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News: Medics keep members of Task Force Panama ready for duty

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Medics keep members of Task Force Panama ready for duty Sgt. 1st Class Walter Van Ochten

U.S. Army Sgt. 1st Class Brian Hogan, a battalion aid station non-commissioned officer in charge for Task Force Panama, prepares a patient to receive an intravenous line at Colon, Panama, June 2, 2013. Hogan is assigned to the 256th Combat Support Hospital, a Reserve unit from Ohio, and is serving on the task force staff during Beyond the Horizon (BTH). BTH is a chairman of the Joint Chiefs of Staff-directed, U.S. Southern Command-sponsored joint and combined field training humanitarian exercise. (U.S. Army photo by Sgt. 1st Class Walter E. van Ochten/Released)

COLON, Panama - The medics working at the Battalion Aid Station (BAS) located here have treated more than 300 patients during their two-month deployment in support of Beyond the Horizons-Panama 2013.

“The most common injuries being treated are sunburns and skin rashes,” said Capt. Kevin Nash, the officer in charge of the task force’s BAS. “In addition to the rashes and sunburns, we’ve treated individuals for upper-respiratory infections, lacerations and diabetes.”

Stateside, Nash is a family nurse practitioner and member of the 256th Combat Support Hospital, an Army Reserve unit based out of Ohio.

The Battalion Aid Station is the work place for a number of rotational medics who receive training in a real-world environment. Nash is one of two durational soldiers serving during the entire Beyond the Horizons-Panama 2013 exercise.

In addition to the service members from the United States who man the BAS, there is one Panamanian medic that works Monday through Friday. This individual rotates out and is replaced by another Panamanian medic every two months.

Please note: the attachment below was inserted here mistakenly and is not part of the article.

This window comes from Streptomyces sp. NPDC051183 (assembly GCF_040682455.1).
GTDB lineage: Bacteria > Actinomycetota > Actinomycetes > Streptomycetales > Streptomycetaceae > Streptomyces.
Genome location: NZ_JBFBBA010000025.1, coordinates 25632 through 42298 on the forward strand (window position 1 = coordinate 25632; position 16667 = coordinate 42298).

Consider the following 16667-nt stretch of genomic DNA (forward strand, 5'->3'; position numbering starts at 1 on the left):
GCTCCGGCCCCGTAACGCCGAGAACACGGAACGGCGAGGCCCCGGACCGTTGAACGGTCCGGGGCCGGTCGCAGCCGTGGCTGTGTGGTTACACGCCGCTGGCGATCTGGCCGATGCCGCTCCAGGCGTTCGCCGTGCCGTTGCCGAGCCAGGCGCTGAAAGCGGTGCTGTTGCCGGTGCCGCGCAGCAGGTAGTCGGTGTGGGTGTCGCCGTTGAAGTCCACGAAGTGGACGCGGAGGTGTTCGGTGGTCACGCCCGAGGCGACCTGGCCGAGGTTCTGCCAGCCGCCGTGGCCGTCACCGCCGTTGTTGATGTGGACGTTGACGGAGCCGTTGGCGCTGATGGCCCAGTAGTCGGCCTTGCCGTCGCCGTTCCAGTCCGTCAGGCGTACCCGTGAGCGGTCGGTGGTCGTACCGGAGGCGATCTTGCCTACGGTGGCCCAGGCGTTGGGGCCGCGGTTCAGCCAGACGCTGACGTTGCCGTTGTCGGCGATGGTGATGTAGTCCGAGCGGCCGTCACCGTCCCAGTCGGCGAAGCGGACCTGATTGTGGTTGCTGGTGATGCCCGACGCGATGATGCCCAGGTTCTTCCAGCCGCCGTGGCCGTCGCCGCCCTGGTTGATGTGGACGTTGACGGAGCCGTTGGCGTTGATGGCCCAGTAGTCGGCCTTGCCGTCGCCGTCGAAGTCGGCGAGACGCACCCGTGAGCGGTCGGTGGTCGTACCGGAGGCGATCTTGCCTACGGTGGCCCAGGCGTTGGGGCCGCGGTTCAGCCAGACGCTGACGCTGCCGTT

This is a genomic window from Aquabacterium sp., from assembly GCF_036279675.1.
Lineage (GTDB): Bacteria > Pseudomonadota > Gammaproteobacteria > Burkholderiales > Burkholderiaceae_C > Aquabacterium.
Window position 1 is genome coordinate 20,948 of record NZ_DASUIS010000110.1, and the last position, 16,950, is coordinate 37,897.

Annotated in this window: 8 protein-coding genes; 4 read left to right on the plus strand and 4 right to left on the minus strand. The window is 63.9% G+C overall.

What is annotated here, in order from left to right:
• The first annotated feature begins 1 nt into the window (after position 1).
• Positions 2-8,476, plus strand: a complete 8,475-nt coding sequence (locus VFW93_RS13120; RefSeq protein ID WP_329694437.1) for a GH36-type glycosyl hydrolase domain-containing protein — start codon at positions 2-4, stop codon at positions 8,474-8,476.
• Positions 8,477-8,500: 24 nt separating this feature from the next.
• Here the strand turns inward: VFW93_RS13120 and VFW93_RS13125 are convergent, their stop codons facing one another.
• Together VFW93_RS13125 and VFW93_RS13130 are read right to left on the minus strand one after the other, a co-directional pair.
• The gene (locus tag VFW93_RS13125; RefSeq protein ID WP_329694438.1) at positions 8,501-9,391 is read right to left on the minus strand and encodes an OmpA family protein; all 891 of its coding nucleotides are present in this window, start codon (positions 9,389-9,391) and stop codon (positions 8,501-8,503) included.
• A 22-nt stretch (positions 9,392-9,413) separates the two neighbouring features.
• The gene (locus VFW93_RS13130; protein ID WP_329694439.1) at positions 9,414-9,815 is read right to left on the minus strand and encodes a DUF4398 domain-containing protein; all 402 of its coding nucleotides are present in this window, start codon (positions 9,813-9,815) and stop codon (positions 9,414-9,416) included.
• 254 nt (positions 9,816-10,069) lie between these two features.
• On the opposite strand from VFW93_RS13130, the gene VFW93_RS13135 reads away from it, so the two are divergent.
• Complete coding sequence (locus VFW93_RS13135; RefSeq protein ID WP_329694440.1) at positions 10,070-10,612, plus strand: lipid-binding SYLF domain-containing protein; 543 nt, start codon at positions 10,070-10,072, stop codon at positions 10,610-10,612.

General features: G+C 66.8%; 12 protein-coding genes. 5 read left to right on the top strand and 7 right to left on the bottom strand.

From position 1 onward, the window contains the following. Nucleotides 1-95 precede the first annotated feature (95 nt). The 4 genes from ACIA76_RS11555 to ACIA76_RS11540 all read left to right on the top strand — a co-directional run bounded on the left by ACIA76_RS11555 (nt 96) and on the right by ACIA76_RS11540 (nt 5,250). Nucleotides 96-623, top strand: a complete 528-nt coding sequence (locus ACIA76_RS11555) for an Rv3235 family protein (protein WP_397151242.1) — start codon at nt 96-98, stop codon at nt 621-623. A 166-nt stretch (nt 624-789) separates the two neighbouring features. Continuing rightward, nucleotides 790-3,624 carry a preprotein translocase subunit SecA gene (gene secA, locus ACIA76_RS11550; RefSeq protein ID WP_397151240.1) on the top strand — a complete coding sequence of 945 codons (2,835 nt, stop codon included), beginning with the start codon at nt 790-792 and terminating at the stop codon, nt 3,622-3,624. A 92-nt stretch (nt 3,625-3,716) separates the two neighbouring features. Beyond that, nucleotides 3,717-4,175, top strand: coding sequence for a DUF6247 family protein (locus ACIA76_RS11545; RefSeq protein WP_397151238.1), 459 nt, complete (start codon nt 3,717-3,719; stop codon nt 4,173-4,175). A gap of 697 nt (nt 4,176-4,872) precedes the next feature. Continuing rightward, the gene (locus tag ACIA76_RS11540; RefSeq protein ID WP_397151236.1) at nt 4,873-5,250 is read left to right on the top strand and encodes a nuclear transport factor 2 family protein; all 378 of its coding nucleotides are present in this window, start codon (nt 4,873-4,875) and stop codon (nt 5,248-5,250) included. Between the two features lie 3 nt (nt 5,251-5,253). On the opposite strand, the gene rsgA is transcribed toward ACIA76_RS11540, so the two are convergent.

One of those Panamanians working with Nash at the BAS is Sgt. 1st Class Frankie Arauza, paramedic for the department of medicine of the Panamanian Servicio Nacional Aeronaval.

“It has been perfect. The Americans have taught me a lot to include new techniques. I have learned about medications, and new IV techniques. The Americans have provided medical attention to my patients as well as provided medicine to the clinic. I have nothing negative to say, everything has been a good experience,” said Arauza.

One of the challenges of the BAS has been trying to build confidence and a good rapport with the large number of rotational soldiers and airmen who come through during their annual training, said Nash.

The BAS sends medics to all the engineering project sites and Medical Readiness Training Exercise (MEDRETE) sites that Task Force Panama is running. Currently, the BAS sends out medics to each of the two construction sites and the MEDRETE site, said Sgt. 1st Class Brian Hogan, an Ohio Army Reservist who is the non-commissioned officer in charge of the Battalion Aid Station.

“At one of the MEDRETE sites, a Panamanian woman was diagnosed and treated for a rare form of platelet leukemia,” said Hogan. “If that woman wasn’t treated, she could’ve bled to death if she suffered a laceration or even a menstrual cycle.”

Of the 300 patients treated, the BAS has also treated approximately 50 Panamanian nationals.

“As for the (patients) we’ve treated, we’ve been blessed to not have seen many serious injuries during our time here,” said Nash. “I believe that’s a direct result of how much safety has been stressed by the Task Force.”

BTH-Panama 2013 is a U.S. Southern Command-sponsored, U.S. Army South-led joint training, humanitarian and civic assistance exercise deploying U.S. military engineers and medical professionals to Panama for training and to provide humanitarian services to local communities.


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Public Domain Mark
This work, Medics keep members of Task Force Panama ready for duty, by SFC Walter Van Ochten, identified by DVIDS, is free of known copyright restrictions under U.S. copyright law.

Date Taken:06.02.2013

Date Posted:06.09.2013 01:57

Location:COLON, PA

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